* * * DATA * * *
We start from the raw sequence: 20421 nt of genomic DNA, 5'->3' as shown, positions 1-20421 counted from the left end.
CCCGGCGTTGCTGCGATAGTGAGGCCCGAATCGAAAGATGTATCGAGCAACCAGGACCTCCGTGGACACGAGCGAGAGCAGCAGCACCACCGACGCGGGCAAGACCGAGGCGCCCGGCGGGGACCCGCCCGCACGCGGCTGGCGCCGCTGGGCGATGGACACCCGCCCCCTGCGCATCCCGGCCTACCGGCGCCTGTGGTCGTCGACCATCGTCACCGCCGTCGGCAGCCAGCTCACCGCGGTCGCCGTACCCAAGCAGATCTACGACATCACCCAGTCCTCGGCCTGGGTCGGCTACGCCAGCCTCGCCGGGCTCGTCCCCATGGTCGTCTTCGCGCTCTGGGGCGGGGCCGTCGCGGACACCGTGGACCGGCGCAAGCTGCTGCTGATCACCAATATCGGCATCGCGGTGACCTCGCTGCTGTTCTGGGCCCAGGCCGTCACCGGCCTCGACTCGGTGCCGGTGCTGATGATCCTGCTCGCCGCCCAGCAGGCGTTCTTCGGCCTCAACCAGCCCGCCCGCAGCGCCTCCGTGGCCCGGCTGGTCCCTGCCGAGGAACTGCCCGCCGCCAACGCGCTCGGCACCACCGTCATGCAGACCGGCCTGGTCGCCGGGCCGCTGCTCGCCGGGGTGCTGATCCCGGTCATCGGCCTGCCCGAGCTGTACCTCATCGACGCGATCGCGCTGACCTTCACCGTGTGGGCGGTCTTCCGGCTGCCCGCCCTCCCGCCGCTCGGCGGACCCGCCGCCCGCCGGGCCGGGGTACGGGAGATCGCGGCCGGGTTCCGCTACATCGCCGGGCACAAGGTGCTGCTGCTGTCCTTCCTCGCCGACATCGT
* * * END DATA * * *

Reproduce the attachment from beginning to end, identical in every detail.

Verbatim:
We start from the raw sequence: 20421 nt of genomic DNA, 5'->3' as shown, positions 1-20421 counted from the left end.
CCCGGCGTTGCTGCGATAGTGAGGCCCGAATCGAAAGATGTATCGAGCAACCAGGACCTCCGTGGACACGAGCGAGAGCAGCAGCACCACCGACGCGGGCAAGACCGAGGCGCCCGGCGGGGACCCGCCCGCACGCGGCTGGCGCCGCTGGGCGATGGACACCCGCCCCCTGCGCATCCCGGCCTACCGGCGCCTGTGGTCGTCGACCATCGTCACCGCCGTCGGCAGCCAGCTCACCGCGGTCGCCGTACCCAAGCAGATCTACGACATCACCCAGTCCTCGGCCTGGGTCGGCTACGCCAGCCTCGCCGGGCTCGTCCCCATGGTCGTCTTCGCGCTCTGGGGCGGGGCCGTCGCGGACACCGTGGACCGGCGCAAGCTGCTGCTGATCACCAATATCGGCATCGCGGTGACCTCGCTGCTGTTCTGGGCCCAGGCCGTCACCGGCCTCGACTCGGTGCCGGTGCTGATGATCCTGCTCGCCGCCCAGCAGGCGTTCTTCGGCCTCAACCAGCCCGCCCGCAGCGCCTCCGTGGCCCGGCTGGTCCCTGCCGAGGAACTGCCCGCCGCCAACGCGCTCGGCACCACCGTCATGCAGACCGGCCTGGTCGCCGGGCCGCTGCTCGCCGGGGTGCTGATCCCGGTCATCGGCCTGCCCGAGCTGTACCTCATCGACGCGATCGCGCTGACCTTCACCGTGTGGGCGGTCTTCCGGCTGCCCGCCCTCCCGCCGCTCGGCGGACCCGCCGCCCGCCGGGCCGGGGTACGGGAGATCGCGGCCGGGTTCCGCTACATCGCCGGGCACAAGGTGCTGCTGCTGTCCTTCCTCGCCGACATCGT